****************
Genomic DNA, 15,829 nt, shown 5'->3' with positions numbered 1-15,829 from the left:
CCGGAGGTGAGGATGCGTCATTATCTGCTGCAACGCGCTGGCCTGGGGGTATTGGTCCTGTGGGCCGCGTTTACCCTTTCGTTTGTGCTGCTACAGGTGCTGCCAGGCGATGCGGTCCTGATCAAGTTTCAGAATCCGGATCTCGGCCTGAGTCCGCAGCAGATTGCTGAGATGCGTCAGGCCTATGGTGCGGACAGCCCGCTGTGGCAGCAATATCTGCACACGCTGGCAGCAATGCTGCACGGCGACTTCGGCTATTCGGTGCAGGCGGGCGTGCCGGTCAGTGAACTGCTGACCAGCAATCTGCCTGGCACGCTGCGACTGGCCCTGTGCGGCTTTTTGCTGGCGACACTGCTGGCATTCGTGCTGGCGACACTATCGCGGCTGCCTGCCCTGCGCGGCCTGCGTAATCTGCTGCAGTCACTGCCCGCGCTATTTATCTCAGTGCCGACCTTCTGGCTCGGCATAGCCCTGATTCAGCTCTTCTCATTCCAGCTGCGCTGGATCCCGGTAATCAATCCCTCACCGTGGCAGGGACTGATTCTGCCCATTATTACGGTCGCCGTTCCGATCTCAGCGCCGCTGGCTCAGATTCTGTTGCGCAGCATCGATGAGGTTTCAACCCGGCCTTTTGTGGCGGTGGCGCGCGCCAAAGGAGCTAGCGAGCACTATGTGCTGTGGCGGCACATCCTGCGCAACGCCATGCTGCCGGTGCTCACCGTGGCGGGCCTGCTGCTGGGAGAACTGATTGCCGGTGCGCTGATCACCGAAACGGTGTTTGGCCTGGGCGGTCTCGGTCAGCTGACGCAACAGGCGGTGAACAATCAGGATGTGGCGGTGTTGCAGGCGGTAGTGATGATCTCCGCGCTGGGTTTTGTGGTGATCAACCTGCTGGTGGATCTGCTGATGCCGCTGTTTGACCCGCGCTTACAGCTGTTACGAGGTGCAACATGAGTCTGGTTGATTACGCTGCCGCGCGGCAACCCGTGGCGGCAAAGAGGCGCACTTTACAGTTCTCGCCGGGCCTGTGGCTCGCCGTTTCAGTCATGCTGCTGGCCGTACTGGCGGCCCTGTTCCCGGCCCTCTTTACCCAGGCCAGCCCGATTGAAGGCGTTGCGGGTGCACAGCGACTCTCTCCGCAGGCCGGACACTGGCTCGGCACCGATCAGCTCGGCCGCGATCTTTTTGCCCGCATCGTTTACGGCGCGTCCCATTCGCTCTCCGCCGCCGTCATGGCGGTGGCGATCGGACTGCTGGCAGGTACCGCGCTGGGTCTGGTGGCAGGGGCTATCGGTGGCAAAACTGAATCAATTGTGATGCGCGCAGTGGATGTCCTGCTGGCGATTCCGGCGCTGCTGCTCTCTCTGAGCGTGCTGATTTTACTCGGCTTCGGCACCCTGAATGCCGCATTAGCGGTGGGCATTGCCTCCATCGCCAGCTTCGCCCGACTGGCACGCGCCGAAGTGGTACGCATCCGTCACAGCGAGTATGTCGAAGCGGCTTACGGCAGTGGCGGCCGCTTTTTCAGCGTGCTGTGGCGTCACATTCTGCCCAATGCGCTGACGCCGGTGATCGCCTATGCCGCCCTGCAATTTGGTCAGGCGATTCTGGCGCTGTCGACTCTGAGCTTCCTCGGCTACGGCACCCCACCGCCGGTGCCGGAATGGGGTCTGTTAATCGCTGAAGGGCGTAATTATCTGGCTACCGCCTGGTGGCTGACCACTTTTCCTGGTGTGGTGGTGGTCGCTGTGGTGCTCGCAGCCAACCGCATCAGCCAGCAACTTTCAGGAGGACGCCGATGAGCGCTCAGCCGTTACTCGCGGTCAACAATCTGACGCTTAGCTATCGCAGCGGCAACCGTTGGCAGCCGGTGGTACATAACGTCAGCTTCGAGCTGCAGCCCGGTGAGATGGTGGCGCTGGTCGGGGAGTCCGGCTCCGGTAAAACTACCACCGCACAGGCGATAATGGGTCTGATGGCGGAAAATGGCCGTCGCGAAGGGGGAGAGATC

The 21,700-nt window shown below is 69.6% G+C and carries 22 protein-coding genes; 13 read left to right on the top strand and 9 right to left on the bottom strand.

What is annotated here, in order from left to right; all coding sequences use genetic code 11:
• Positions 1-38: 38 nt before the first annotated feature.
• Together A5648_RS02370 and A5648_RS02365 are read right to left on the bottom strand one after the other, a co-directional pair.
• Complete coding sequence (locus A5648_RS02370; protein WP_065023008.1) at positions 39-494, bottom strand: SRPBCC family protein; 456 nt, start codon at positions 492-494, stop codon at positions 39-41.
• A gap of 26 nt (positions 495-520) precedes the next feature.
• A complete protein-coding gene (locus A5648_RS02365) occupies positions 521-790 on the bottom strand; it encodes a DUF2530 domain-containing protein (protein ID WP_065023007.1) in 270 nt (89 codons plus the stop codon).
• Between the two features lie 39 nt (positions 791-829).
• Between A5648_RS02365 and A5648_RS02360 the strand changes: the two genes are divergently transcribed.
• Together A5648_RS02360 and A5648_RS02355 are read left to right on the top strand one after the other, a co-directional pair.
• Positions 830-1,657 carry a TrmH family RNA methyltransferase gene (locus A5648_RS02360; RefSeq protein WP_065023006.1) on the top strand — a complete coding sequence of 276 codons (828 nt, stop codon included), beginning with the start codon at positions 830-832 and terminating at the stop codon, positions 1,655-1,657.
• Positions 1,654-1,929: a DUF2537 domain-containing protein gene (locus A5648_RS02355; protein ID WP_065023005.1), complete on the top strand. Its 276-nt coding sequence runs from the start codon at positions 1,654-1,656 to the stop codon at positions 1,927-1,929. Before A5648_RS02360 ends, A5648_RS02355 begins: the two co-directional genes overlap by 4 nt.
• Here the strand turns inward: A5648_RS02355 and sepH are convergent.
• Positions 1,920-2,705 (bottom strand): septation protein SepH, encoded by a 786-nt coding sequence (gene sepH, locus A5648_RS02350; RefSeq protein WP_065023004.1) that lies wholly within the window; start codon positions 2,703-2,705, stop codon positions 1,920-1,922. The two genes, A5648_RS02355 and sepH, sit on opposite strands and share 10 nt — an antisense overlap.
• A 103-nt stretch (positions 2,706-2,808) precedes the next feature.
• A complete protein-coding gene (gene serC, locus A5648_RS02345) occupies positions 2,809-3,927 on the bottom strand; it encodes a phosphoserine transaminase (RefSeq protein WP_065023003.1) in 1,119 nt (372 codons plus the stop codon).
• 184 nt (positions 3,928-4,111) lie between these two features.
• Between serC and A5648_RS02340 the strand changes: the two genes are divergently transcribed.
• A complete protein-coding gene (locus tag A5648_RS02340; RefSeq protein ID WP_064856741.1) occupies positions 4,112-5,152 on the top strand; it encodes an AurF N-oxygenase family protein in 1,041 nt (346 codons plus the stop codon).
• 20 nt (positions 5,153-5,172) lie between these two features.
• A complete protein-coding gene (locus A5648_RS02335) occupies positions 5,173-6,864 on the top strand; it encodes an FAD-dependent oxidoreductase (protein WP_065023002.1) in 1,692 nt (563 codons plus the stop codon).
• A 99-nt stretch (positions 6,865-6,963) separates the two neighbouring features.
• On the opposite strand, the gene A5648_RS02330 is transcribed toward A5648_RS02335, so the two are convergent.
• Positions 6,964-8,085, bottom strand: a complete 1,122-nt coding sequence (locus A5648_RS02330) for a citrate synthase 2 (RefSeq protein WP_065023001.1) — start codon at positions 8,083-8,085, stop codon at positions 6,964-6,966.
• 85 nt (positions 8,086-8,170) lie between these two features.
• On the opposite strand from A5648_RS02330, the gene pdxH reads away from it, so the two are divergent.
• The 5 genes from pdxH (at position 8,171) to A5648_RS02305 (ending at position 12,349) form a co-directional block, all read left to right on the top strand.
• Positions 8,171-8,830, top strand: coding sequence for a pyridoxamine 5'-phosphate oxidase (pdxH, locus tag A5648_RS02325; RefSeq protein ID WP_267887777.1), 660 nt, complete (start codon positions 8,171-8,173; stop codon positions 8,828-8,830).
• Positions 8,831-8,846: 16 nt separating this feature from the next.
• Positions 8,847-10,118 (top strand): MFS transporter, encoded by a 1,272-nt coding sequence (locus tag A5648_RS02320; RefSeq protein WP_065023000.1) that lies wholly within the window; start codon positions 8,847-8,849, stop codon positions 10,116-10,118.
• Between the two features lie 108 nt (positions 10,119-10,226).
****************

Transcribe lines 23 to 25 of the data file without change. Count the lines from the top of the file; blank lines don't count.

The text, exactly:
• A complete protein-coding gene (locus A5648_RS02335) occupies positions 5,173-6,864 on the top strand; it encodes an FAD-dependent oxidoreductase (protein WP_065023002.1) in 1,692 nt (563 codons plus the stop codon).
• A 99-nt stretch (positions 6,865-6,963) separates the two neighbouring features.
• On the opposite strand, the gene A5648_RS02330 is transcribed toward A5648_RS02335, so the two are convergent.